The recent decision of Moshinsky J in Kaso, in the matter of Speedpanel Australia Ltd (Administrators Appointed) (No 2)  FCA 862 provides a timely reminder of the balancing role the Court plays when determining an application made under section 439A(6) of the Corporations Act 2001 (Cth) (Act).
Section 439A provides that an administrator of a company under administration must convene a meeting of the company’s creditors within the convening period, which meeting must be held within 5 business days before, or 5 business days after, the end of the convening period. The convening period is the period of 21 days commencing on the day the administration begins, or 28 days if the administration begins in December or a day less than 28 days before Good Friday. If an application is made to the court within the convening period, the convening period may be extended under section 439A(6).
In this matter, the Administrators of three related companies had previously applied for, and been granted, an extension of the convening period for the second meeting of the companies’ creditors. The Administrators then sought further orders under sections 439A(6) and 447A of the Act to further extend the convening period.
The key reasons submitted by the Administrators as to why the further extension should be granted were to:-
- enable the Administrators to continue the companies’ business in the short term in order to preserve the value of the companies’ assets (which would likely decrease if trading ceased);
- allow the companies to continue using property used or occupied by, or in the possession of the companies, with the protection provided by section 440B of the Act;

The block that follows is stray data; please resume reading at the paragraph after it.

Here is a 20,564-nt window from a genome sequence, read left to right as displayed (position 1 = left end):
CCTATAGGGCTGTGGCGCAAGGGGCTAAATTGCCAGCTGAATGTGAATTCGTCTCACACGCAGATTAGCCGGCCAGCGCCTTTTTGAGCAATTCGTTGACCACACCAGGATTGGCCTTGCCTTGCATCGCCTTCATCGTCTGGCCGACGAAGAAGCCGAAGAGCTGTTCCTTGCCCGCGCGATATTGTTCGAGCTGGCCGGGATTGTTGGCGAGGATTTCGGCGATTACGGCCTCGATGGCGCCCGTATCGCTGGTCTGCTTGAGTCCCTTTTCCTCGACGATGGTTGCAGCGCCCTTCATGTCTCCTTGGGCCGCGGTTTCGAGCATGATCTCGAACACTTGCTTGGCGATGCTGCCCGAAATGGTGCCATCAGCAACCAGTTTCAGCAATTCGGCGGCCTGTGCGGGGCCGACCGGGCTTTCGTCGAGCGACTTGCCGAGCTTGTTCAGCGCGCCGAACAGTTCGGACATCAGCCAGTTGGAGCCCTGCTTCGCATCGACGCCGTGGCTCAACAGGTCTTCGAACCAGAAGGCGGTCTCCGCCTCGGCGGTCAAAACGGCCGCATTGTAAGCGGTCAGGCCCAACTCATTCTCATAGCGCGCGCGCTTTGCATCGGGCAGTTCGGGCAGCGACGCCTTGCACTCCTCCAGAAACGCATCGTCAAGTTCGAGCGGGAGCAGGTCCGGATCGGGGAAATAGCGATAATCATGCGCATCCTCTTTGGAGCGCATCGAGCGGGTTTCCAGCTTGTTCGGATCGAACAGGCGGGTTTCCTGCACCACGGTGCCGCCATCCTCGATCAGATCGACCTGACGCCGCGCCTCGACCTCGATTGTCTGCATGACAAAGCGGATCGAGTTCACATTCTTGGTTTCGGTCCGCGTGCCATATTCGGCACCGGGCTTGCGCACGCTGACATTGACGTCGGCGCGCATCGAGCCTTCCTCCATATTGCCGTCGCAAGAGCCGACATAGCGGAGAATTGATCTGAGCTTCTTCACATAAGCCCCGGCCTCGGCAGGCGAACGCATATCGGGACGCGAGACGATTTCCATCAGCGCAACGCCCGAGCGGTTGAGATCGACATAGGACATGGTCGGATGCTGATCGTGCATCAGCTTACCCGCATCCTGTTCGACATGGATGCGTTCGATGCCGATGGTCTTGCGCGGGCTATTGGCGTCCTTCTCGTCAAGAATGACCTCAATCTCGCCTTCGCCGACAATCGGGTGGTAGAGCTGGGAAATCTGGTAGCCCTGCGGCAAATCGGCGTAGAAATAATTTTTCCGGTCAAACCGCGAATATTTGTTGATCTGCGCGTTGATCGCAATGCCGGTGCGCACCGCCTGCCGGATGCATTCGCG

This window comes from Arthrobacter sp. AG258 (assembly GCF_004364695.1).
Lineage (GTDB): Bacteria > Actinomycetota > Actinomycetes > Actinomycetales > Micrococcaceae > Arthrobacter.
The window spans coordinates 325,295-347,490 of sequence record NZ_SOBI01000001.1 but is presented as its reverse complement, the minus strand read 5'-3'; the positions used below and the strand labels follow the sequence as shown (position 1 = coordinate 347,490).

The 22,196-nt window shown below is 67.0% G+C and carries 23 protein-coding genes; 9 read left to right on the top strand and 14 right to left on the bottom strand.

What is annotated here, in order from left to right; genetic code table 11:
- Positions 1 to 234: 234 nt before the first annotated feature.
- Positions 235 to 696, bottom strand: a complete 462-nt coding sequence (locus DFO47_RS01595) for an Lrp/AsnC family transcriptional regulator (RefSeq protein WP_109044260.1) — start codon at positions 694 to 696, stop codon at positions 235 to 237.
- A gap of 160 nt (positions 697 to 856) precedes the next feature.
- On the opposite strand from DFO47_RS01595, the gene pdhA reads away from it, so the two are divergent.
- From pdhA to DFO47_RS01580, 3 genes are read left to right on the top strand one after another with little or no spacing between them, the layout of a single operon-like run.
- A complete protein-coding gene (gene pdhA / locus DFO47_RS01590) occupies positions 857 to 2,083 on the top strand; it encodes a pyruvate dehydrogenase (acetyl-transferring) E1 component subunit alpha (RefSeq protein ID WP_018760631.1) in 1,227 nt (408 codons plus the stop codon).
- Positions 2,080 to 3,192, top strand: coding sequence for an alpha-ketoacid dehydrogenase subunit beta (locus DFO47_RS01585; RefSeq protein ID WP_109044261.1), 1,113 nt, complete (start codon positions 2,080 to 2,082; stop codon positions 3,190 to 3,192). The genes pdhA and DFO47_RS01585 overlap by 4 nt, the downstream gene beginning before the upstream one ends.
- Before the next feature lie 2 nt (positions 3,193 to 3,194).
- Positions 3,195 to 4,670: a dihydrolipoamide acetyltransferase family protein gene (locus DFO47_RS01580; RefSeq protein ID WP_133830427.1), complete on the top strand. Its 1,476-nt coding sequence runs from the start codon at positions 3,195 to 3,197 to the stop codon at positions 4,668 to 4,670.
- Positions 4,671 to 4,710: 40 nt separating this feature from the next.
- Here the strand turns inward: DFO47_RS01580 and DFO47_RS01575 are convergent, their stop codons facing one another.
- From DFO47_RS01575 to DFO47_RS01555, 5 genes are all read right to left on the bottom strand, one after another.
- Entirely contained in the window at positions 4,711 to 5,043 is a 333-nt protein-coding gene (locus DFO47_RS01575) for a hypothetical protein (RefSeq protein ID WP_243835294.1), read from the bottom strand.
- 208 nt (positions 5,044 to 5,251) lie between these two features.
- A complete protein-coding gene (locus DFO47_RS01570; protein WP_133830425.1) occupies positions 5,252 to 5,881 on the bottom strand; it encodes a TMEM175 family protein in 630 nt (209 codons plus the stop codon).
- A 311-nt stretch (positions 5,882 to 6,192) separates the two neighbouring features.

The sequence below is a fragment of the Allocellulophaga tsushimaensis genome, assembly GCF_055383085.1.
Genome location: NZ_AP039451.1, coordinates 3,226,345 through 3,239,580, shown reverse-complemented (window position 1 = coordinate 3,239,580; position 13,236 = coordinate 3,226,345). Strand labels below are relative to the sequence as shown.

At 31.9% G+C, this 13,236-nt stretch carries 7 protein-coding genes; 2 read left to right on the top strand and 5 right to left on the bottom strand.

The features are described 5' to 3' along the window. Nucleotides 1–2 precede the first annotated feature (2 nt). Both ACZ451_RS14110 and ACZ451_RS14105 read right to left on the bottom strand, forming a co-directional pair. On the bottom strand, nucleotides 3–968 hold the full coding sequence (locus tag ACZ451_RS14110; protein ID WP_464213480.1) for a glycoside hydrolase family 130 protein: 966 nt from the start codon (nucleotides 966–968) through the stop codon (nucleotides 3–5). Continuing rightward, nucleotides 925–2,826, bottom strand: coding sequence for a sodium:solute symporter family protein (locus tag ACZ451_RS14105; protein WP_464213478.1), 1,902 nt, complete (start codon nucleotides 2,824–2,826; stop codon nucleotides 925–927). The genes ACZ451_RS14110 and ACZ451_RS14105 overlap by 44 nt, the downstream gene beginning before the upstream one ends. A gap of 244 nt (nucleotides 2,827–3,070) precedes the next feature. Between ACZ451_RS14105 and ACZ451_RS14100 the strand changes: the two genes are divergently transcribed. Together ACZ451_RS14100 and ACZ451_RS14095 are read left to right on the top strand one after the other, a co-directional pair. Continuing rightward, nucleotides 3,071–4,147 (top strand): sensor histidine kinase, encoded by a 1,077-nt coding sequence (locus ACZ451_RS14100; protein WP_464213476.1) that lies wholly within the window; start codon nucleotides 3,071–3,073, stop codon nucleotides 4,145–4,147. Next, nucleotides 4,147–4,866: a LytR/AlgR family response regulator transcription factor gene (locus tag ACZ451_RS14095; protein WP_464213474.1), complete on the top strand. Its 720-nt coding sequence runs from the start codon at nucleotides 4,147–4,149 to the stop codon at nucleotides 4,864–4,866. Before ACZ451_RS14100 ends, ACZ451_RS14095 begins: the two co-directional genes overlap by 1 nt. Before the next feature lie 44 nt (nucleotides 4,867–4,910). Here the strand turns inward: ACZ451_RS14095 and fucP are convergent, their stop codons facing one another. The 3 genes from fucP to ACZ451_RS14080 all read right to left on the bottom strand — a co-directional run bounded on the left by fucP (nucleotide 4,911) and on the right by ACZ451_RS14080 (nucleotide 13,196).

- allow a preferred bidder of the business of the companies to finalise the terms of a Deed of Company Arrangement proposal and obtain necessary funding; and
- enable the Administrators to finalise their investigations and prepare a report containing the options required by section 439A(4) of the Act before convening the second meeting of the companies’ creditors.
When a court considers an application to extend the convening period, it must attempt to strike a balance between ensuring the administration is conducted quickly, but also ensuring that a “quick” administration will not be prejudicial to the rights of creditors and shareholders. In this matter, when considering the reasons submitted by the Administrators, the Court had regard to a number of factors, including that there was no opposition to the Administrator’s application and that a number of creditors were supportive of the proposal, including the preferred bidder.
Importantly, Moshinsky J opined at  (footnotes omitted):
“In this type of application, the Court will attempt to strike a balance between the expectation that the administration will be conducted relatively speedily and summarily, and the need to ensure that undue speed will not prejudice sensible and constructive actions directed towards maximising the return for creditors and shareholders.
“Where the relevant business group is large and complex, or there is a prospect of successful realisation of assets through negotiations with third parties, the administration process is often given more time. In the present case, there is a well-developed proposal that, if accepted by the creditors, will result in the continuation of the Business and, in the Administrators’ opinion, will generate a better outcome for creditors. These factors strongly support the grant of the further short extension sought.
Take away points
The decision reinforces the balancing role the Court plays in determining whether to extend the convening period of a meeting of a company’s creditors.
In circumstances where the administration is particularly complex and there is a prospect of realisation of the company’s assets, the Court will be more inclined to give the administration process more time.
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